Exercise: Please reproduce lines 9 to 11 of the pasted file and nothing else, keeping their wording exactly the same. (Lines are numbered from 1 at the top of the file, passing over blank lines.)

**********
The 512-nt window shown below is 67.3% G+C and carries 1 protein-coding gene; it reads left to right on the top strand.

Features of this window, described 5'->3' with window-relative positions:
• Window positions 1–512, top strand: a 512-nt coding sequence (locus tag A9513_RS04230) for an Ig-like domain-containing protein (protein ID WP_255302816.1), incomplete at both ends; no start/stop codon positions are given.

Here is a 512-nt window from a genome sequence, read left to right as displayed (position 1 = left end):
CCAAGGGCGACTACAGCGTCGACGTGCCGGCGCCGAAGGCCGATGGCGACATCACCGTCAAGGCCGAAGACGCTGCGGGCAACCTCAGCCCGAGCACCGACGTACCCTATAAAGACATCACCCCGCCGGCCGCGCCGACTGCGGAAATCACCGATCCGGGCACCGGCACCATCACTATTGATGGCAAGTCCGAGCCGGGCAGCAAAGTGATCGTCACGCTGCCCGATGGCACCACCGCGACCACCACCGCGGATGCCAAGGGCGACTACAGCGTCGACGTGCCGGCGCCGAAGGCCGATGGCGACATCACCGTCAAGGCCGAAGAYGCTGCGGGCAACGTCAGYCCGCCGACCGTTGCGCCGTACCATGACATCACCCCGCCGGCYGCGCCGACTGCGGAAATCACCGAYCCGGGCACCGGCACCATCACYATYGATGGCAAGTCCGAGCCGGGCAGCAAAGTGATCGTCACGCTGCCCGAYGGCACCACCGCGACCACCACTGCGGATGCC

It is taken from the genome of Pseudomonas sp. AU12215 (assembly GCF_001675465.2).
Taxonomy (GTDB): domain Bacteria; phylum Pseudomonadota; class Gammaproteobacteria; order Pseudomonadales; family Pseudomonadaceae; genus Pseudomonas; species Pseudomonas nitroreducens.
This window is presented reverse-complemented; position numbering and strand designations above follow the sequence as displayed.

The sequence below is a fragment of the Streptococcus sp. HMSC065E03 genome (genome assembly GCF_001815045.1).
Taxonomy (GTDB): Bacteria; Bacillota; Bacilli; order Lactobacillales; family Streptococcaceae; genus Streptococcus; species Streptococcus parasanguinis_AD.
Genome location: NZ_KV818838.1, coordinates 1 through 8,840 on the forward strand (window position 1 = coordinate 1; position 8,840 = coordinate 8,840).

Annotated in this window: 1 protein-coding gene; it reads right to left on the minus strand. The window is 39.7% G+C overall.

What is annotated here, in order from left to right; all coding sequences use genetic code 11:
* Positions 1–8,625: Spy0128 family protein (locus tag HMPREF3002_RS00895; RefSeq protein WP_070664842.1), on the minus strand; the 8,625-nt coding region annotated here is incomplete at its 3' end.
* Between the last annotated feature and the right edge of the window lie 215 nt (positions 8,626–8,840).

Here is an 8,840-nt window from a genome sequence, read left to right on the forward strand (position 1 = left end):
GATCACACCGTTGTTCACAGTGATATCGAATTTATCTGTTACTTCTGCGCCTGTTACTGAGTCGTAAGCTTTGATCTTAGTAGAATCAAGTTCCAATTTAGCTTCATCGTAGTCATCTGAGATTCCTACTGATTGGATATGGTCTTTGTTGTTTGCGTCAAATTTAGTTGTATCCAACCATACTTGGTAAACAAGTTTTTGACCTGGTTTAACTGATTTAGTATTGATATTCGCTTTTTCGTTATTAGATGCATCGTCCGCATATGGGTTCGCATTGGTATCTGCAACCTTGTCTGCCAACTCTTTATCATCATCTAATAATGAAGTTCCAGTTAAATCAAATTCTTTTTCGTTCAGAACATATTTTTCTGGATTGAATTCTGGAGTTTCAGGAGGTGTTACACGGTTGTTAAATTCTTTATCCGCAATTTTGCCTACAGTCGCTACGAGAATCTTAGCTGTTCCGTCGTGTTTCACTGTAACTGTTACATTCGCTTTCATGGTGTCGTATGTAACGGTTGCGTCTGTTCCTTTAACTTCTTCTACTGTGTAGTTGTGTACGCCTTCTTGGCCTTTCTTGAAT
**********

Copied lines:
The sequence below is a fragment of the Streptococcus sp. HMSC065E03 genome (genome assembly GCF_001815045.1).
Taxonomy (GTDB): Bacteria; Bacillota; Bacilli; order Lactobacillales; family Streptococcaceae; genus Streptococcus; species Streptococcus parasanguinis_AD.
Genome location: NZ_KV818838.1, coordinates 1 through 8,840 on the forward strand (window position 1 = coordinate 1; position 8,840 = coordinate 8,840).